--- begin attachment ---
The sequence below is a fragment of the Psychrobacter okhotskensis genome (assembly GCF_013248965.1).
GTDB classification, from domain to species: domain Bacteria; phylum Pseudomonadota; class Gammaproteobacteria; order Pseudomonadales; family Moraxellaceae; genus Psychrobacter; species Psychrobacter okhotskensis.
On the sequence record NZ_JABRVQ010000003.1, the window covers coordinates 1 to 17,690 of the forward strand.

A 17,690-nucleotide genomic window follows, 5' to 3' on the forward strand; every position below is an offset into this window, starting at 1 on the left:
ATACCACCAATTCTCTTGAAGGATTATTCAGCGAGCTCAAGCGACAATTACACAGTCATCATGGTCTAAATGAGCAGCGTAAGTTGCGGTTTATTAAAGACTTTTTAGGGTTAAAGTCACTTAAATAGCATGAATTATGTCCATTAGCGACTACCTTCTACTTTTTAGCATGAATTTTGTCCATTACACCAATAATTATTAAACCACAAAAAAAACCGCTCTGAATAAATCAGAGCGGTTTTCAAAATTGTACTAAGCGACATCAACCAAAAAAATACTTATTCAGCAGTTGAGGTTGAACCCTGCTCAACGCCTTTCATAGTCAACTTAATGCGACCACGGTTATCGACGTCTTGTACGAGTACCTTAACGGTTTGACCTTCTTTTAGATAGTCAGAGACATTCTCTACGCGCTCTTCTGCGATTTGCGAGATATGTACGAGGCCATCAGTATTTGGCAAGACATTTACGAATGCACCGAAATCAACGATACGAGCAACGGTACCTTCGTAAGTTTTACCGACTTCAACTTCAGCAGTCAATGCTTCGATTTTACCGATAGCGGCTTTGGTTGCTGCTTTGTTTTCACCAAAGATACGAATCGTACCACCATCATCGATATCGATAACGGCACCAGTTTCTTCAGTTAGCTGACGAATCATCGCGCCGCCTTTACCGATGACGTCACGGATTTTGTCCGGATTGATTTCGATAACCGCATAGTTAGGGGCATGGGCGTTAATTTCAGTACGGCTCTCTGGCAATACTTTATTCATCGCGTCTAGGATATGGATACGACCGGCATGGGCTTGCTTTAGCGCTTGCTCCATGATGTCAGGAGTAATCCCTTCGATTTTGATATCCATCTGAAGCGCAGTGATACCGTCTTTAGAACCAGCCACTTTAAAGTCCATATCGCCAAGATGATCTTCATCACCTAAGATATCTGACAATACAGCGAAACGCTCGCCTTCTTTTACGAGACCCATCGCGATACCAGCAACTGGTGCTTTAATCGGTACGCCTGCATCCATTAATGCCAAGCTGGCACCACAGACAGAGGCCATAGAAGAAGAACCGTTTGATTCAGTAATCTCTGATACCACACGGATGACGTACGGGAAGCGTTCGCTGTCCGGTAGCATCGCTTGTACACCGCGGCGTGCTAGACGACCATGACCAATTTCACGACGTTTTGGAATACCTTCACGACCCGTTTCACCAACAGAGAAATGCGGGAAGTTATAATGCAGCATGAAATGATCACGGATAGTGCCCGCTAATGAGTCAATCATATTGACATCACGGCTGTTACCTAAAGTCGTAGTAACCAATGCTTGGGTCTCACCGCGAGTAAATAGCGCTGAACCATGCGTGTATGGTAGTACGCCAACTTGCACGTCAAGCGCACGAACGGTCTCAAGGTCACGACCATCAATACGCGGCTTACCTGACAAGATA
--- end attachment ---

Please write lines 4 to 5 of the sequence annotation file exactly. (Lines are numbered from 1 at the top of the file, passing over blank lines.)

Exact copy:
A 17,690-nucleotide genomic window follows, 5' to 3' on the forward strand; every position below is an offset into this window, starting at 1 on the left:
ATACCACCAATTCTCTTGAAGGATTATTCAGCGAGCTCAAGCGACAATTACACAGTCATCATGGTCTAAATGAGCAGCGTAAGTTGCGGTTTATTAAAGACTTTTTAGGGTTAAAGTCACTTAAATAGCATGAATTATGTCCATTAGCGACTACCTTCTACTTTTTAGCATGAATTTTGTCCATTACACCAATAATTATTAAACCACAAAAAAAACCGCTCTGAATAAATCAGAGCGGTTTTCAAAATTGTACTAAGCGACATCAACCAAAAAAATACTTATTCAGCAGTTGAGGTTGAACCCTGCTCAACGCCTTTCATAGTCAACTTAATGCGACCACGGTTATCGACGTCTTGTACGAGTACCTTAACGGTTTGACCTTCTTTTAGATAGTCAGAGACATTCTCTACGCGCTCTTCTGCGATTTGCGAGATATGTACGAGGCCATCAGTATTTGGCAAGACATTTACGAATGCACCGAAATCAACGATACGAGCAACGGTACCTTCGTAAGTTTTACCGACTTCAACTTCAGCAGTCAATGCTTCGATTTTACCGATAGCGGCTTTGGTTGCTGCTTTGTTTTCACCAAAGATACGAATCGTACCACCATCATCGATATCGATAACGGCACCAGTTTCTTCAGTTAGCTGACGAATCATCGCGCCGCCTTTACCGATGACGTCACGGATTTTGTCCGGATTGATTTCGATAACCGCATAGTTAGGGGCATGGGCGTTAATTTCAGTACGGCTCTCTGGCAATACTTTATTCATCGCGTCTAGGATATGGATACGACCGGCATGGGCTTGCTTTAGCGCTTGCTCCATGATGTCAGGAGTAATCCCTTCGATTTTGATATCCATCTGAAGCGCAGTGATACCGTCTTTAGAACCAGCCACTTTAAAGTCCATATCGCCAAGATGATCTTCATCACCTAAGATATCTGACAATACAGCGAAACGCTCGCCTTCTTTTACGAGACCCATCGCGATACCAGCAACTGGTGCTTTAATCGGTACGCCTGCATCCATTAATGCCAAGCTGGCACCACAGACAGAGGCCATAGAAGAAGAACCGTTTGATTCAGTAATCTCTGATACCACACGGATGACGTACGGGAAGCGTTCGCTGTCCGGTAGCATCGCTTGTACACCGCGGCGTGCTAGACGACCATGACCAATTTCACGACGTTTTGGAATACCTTCACGACCCGTTTCACCAACAGAGAAATGCGGGAAGTTATAATGCAGCATGAAATGATCACGGATAGTGCCCGCTAATGAGTCAATCATATTGACATCACGGCTGTTACCTAAAGTCGTAGTAACCAATGCTTGGGTCTCACCGCGAGTAAATAGCGCTGAACCATGCGTGTATGGTAGTACGCCAACTTGCACGTCAAGCGCACGAACGGTCTCAAGGTCACGACCATCAATACGCGGCTTACCTGACAAGATA